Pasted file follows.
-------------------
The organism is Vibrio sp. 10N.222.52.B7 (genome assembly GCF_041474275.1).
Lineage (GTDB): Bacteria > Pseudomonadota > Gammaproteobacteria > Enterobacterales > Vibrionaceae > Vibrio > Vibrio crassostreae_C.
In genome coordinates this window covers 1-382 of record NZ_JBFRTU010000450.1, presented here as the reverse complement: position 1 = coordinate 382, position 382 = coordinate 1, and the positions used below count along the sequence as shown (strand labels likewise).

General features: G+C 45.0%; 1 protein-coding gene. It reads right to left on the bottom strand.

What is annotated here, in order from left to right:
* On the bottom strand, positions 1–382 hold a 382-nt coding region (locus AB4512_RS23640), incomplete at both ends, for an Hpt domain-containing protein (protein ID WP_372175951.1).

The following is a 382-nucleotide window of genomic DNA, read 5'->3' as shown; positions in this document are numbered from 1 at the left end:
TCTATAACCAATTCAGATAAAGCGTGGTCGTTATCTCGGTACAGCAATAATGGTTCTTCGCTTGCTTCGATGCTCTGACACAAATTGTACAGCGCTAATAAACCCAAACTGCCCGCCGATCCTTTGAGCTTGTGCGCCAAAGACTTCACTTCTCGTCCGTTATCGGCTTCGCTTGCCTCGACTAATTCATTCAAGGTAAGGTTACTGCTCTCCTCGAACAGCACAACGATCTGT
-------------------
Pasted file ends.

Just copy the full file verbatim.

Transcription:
The organism is Vibrio sp. 10N.222.52.B7 (genome assembly GCF_041474275.1).
Lineage (GTDB): Bacteria > Pseudomonadota > Gammaproteobacteria > Enterobacterales > Vibrionaceae > Vibrio > Vibrio crassostreae_C.
In genome coordinates this window covers 1-382 of record NZ_JBFRTU010000450.1, presented here as the reverse complement: position 1 = coordinate 382, position 382 = coordinate 1, and the positions used below count along the sequence as shown (strand labels likewise).

General features: G+C 45.0%; 1 protein-coding gene. It reads right to left on the bottom strand.

What is annotated here, in order from left to right:
* On the bottom strand, positions 1–382 hold a 382-nt coding region (locus AB4512_RS23640), incomplete at both ends, for an Hpt domain-containing protein (protein ID WP_372175951.1).

The following is a 382-nucleotide window of genomic DNA, read 5'->3' as shown; positions in this document are numbered from 1 at the left end:
TCTATAACCAATTCAGATAAAGCGTGGTCGTTATCTCGGTACAGCAATAATGGTTCTTCGCTTGCTTCGATGCTCTGACACAAATTGTACAGCGCTAATAAACCCAAACTGCCCGCCGATCCTTTGAGCTTGTGCGCCAAAGACTTCACTTCTCGTCCGTTATCGGCTTCGCTTGCCTCGACTAATTCATTCAAGGTAAGGTTACTGCTCTCCTCGAACAGCACAACGATCTGT